Laparoscopy or clinical follow-up to detect occult diaphragm injuries following left-sided thoracoabdominal stab wounds: A pilot randomized controlled trial
Background: The purpose of this study was to determine whether patients with left-sided thoracoabdominal (TA) stab wounds can be safely treated with clinical and chest X-ray follow up.
Method: A prospective, randomized control study was conducted at Groote Schuur Hospital from September 2009 through to November 2014. Patients with asymptomatic left TA stab wounds included in the trial were randomized into two groups. Group A underwent diagnostic laparoscopy and Group B underwent clinical and radiological follow-up.
Results: Twenty-seven patients were randomized to Group A (N=27) and thirty-one to Group B (N=31). All patients were young males with a median age of 26 years (range 18 to 48). The incidence of occult diaphragm injury in Group A was 29%. All diaphragm injuries found at laparoscopy were repaired. The mean hospital stay for the patients in Group A was 5 days (SD 1.3), compared to a mean hospital stay of 2.9 days (SD, 1.5), in Group B (p < 0.001). All patients in Group B had normal chest X-rays at their last visit. The mean follow-up time was 24 months (median: 24; interquartile range: 1–40). There was no morbidity or mortality in Group B.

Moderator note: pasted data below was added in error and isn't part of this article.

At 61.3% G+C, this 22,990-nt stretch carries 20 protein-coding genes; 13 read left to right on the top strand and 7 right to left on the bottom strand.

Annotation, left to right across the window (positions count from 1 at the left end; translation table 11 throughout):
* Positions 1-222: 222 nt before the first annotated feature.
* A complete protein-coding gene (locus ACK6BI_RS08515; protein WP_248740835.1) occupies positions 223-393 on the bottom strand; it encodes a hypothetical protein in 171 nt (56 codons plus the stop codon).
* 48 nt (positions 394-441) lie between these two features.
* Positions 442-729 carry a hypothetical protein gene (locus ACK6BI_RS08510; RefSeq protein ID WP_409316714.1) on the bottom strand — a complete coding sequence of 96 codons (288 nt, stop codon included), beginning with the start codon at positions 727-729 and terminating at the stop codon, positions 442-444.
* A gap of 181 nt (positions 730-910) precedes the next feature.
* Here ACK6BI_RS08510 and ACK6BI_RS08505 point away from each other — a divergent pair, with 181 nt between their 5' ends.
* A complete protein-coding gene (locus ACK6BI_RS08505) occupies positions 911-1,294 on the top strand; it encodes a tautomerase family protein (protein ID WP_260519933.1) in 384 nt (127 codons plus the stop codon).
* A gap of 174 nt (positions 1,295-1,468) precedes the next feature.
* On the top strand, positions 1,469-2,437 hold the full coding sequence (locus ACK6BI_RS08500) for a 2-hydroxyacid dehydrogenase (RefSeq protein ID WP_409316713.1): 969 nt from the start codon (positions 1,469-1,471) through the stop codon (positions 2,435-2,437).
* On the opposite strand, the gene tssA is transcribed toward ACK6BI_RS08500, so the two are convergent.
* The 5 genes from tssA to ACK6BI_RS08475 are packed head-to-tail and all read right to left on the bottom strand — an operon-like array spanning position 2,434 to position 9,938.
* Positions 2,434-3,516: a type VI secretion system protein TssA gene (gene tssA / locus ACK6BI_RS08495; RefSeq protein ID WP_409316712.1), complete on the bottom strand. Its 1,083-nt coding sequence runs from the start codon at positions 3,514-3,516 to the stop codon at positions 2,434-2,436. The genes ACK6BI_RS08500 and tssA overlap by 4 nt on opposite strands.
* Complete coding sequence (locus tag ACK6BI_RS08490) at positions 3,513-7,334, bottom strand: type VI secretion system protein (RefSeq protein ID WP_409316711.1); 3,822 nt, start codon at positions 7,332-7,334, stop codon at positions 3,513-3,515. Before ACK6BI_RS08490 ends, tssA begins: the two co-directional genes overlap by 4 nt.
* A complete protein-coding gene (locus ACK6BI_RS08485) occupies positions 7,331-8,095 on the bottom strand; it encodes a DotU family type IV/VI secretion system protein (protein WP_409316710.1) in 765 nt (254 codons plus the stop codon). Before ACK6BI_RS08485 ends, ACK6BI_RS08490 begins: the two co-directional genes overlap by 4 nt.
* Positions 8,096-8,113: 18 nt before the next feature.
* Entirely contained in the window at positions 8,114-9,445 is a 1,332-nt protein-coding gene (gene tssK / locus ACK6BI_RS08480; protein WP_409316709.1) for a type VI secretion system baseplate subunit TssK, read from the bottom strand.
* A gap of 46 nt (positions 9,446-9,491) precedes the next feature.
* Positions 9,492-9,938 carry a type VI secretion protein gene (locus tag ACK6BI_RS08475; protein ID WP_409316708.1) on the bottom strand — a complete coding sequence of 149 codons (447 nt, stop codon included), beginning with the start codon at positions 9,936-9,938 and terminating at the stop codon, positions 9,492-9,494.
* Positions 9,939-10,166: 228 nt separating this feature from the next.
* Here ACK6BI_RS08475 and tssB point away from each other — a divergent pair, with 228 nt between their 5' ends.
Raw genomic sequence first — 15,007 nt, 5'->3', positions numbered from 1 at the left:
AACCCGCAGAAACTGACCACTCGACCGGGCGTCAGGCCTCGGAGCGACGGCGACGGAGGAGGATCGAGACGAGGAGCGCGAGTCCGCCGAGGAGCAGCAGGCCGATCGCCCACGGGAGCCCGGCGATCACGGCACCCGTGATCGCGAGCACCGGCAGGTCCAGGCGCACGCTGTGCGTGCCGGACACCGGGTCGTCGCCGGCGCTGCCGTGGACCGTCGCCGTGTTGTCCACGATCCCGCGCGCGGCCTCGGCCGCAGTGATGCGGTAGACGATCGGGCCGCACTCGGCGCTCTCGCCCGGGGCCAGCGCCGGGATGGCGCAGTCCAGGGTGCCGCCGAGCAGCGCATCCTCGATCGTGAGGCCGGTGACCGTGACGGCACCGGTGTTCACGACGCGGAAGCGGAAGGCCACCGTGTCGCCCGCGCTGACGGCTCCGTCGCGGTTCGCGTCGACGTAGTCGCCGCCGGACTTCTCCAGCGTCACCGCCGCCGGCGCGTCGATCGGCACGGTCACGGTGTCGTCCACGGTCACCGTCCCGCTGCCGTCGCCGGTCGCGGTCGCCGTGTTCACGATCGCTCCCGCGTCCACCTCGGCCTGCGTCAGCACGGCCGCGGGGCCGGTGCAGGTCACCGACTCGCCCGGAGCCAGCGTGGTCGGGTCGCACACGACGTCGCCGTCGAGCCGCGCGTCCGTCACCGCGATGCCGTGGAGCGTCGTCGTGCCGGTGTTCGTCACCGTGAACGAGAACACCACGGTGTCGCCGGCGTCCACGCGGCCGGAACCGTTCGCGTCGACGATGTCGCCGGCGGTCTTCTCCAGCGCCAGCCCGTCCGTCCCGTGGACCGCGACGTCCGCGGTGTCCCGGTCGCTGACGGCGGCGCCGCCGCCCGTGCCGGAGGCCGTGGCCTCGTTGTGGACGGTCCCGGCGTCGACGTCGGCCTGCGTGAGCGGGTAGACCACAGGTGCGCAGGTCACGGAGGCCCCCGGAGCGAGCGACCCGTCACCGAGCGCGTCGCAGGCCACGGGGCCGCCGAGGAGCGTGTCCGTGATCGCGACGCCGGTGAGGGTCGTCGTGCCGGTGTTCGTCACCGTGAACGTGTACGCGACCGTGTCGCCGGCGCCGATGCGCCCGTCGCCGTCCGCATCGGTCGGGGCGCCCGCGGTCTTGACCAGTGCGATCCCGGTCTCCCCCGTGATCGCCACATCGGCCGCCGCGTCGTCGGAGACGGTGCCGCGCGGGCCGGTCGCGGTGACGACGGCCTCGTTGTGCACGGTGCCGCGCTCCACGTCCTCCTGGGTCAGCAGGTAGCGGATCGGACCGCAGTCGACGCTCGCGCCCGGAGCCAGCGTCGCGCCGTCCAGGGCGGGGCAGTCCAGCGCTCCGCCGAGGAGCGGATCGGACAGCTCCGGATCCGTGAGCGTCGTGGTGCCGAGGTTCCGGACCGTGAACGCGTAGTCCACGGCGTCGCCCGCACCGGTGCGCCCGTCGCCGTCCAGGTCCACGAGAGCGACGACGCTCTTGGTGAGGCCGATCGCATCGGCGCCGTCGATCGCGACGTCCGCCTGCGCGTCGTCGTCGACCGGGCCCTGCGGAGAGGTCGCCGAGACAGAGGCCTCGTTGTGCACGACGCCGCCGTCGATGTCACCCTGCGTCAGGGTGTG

Conclusions: Clinical and radiological follow-up are feasible and appear to be safe, in the short term, in patients who harbour occult diaphragm injuries after left TA stab wounds. Until studies showing the natural history of diaphragm injury in humans are available, laparoscopy should remain the gold standard in treatment.
The South African Journal of Surgery (SAJS) reserves copyright of the material published. The work is licensed under a Creative Commons Attribution-Noncommercial Works 4.0 South Africa License. Material submitted for publication in the SAJS is accepted provided it has not been published elsewhere. The SAJS does not hold itself responsible for statements made by the authors.